Nvidia responds to negative Intel PR

As one might expect, Nvidia responded promptly to the Intel allegations we heard about yesterday, sending us an e-mail with its "counter-presentation" this afternoon. In case you missed our news post, Intel reportedly sent out a slide deck that criticizes Nvidia’s Ion platform and says Intel chipsets are better-suited to netbooks. So, what does Nvidia have to say?

The presentation directly addresses some of the allegations, like the claim that Ion increases power consumption compared to Intel’s own platform. According to Nvidia, Ion’s MCP79 integrated graphics chipset may have a significantly higher TDP than the Intel equivalent, but "typical power" is only half a watt higher—9.5W instead of 9.0W, to be precise. The Nvidia presentation quotes two hours and 40 minutes of battery life for an Intel 945GSE-powered system, and it says moving to an MCP79 only decreases that by nine minutes (although there’s no mention of other system components or testing methodology).

As for Intel’s "window of opportunity" assertion, Nvidia claims the next-generation Atom platform won’t bring significant graphics performance improvements. On the other hand, the Ion 2 platform coming in the fourth quarter will "expand . . . performance & features." Also, Ion 2 will work with Via’s Nano CPUs.

Finally, Nvidia included a list of current MCP79-powered systems, as well as endorsements from Microsoft and the press for good measure. The firm still hasn’t announced any partners with Ion-based products in the pipeline, though.

Comments closed
    • YeuEmMaiMai
    • 11 years ago

    Nvidia needs to go back to renaming old products with new part numbers so the suckers can buy a 8800GT that has been renamed to a GT250 or whatever

    • Ashbringer
    • 11 years ago

    All Nvidia has to do is bring back SoundStorm and everyone will be happy.

      • swaaye
      • 11 years ago

      In order for that to have a change of happening, there would have to be a reason for them to design an audio DSP for a game console. That’s were NVAPU came from. It was an attempt to make some more money off of Xbox R&D and test to see if the mobo market was interested (it generally wasn’t.)

      There really is not much reason to even try anymore. You have the Realtek “HD” chips now that offer damn near everything, probably almost for free. Sure it lacks DDLive, but just how many people need that. I have a PC rigged to a receiver thru 5.1 analog which is actually better because it’s lossless. Basically any old sound solution can do that, including the vast second-hand nearly-free Creative back catalog and anything Realtek made in the past ~5 years.

    • ludi
    • 11 years ago

    mis-post

    • deruberhanyok
    • 11 years ago

    l[

      • odizzido
      • 11 years ago

      The can also make the battery lighter and still maintain standard battery life of laptops.

      Of course not all netbooks do this. The eee1000HE does close to 8hrs on one charge.

    • cygnus1
    • 11 years ago

    As I understand it, Intel bundles the chipset with the Atom price, whether you take it or not. If I were an OEM, I wouldn’t bother with ION right now either. I just don’t think enough people are willing to pay extra for some minor multimedia improvements to get OEM’s worrying about it. Netbooks basically fly off the shelves as it is.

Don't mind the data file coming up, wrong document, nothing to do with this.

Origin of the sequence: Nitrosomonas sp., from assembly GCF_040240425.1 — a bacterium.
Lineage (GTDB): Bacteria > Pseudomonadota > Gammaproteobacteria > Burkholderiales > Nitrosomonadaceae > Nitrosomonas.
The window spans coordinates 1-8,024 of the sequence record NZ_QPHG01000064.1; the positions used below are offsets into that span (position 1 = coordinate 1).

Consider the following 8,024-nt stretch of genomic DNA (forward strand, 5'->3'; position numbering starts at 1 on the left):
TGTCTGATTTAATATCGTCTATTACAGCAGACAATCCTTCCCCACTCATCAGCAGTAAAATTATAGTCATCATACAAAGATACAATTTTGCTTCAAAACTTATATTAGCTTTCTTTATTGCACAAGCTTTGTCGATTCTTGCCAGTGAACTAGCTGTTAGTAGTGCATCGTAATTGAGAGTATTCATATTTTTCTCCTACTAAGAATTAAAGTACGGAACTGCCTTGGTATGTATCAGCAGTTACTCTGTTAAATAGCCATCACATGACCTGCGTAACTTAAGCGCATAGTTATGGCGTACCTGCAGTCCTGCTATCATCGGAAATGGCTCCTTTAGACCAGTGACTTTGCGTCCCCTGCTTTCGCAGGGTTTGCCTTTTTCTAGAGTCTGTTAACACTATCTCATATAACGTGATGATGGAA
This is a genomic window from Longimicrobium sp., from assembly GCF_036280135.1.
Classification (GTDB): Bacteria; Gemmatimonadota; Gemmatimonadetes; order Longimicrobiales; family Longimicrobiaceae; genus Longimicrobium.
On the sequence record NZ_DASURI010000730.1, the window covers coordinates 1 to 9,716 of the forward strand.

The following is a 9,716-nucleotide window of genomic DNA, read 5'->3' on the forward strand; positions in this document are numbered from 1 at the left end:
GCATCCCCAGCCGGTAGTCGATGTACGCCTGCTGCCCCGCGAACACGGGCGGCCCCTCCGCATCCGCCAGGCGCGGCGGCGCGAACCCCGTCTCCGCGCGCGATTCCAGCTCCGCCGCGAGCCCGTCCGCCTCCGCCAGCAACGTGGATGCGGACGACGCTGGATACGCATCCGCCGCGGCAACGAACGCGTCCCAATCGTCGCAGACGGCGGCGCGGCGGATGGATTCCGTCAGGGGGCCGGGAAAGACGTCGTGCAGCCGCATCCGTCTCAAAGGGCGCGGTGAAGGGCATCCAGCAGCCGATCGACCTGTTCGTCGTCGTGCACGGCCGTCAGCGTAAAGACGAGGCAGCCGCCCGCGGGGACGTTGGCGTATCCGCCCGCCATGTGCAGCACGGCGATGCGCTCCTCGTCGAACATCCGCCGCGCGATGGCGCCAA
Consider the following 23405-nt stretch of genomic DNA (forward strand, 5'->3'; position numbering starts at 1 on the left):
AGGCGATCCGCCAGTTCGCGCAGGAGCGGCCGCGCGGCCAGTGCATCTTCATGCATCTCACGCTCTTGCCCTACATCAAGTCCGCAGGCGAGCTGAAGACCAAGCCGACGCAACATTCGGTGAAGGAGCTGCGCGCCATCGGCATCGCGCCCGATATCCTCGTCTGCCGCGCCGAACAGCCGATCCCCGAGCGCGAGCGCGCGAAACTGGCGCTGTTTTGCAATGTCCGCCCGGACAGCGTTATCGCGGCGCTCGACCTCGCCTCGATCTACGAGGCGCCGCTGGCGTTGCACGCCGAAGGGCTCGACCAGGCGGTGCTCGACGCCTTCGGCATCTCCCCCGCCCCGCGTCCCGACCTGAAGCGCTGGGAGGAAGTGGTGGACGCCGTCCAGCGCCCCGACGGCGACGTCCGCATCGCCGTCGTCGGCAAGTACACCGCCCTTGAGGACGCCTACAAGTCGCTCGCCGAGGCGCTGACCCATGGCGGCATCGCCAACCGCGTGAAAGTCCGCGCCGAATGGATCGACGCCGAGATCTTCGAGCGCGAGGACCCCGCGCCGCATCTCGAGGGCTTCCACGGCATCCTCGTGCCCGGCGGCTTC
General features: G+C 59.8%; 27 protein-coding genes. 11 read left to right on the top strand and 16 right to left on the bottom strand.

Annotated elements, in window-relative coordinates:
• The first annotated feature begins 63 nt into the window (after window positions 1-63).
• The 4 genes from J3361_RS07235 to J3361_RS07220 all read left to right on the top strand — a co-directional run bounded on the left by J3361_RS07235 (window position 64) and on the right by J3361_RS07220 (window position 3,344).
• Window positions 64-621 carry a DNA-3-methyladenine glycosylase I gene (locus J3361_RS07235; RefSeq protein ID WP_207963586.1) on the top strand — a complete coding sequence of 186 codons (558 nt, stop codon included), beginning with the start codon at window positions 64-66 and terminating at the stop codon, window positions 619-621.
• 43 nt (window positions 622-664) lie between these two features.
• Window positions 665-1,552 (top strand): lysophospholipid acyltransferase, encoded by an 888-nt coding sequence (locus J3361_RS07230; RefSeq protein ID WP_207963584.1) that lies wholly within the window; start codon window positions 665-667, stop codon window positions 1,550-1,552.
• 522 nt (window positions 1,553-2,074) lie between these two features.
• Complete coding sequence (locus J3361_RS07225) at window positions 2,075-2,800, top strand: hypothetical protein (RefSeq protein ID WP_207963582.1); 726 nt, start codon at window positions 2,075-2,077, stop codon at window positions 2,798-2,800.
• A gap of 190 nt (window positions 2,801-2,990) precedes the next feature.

I personally won’t buy a netbook until it’s capable of full screening web video and playback of at least 720P files while attached to an external display via HDMI. But I also won’t pay the price for two chipsets that will inevitably be passed along if an OEM adopts ION and Intel continues to charge for Atom the way it currently does.

      • cygnus1
      • 11 years ago

      Lol, also, i want a netbook that has a true dual core chip, couldn’t care less for any of that hyper-threading crap. and 4GB of ram. with how cheap ram is, and how slow netbook hard drives are, this should be a good goal to get to.

        • A_Pickle
        • 11 years ago

        So, you want… a notebook?

          • cygnus1
          • 11 years ago

          Guess it’s a game of definition. I only really define a netbook by the form factor and maybe power usage, not necessarily capability. I’m fine with the power of the dual core Atom.

          The only reason the media capabilities and ram capacity are limited in it’s current uses are because Intel foists crap chipsets on everyone. If you put the ION platform and the dual core Atom in a netbook, you’d have everything I want.

          The problem is that nobody wants to pay for both an nVidia AND Intel chipset, and that’s the position in which Intel is forcing OEM’s.

          EDIT: Actually, I would pay for both. LOL, if the OEM supplied the Intel chipset as a keyring or paper weigh or something.

      • rhema83
      • 11 years ago

      This reminds me of MS bundling IE with Windows, whether you like it or not. Why hasn’t the US / EU gone after Intel for abuse of monopolistic power?

        • MadManOriginal
        • 11 years ago

        Probably because it’s not true. All the ‘Intel only sells Atom along with chipset’ is FUD afaik.

    • Forge
    • 11 years ago

    Ok, so everyone has been laying into Intel’s 945GSE for being hotter than the CPU and the biggest power waste in the system, and Nvidia’s holding themselves up for praise because THEY’RE NOT MUCH WORSE???

    Sure, Nvidia’s chipset is much higher performance, but nobody I’ve heard has complained that their 945GSE-based netbook is slow, while many have complained of the chipset HSF making the CPU HS look huge, with the chipset still being fairly toasty under load.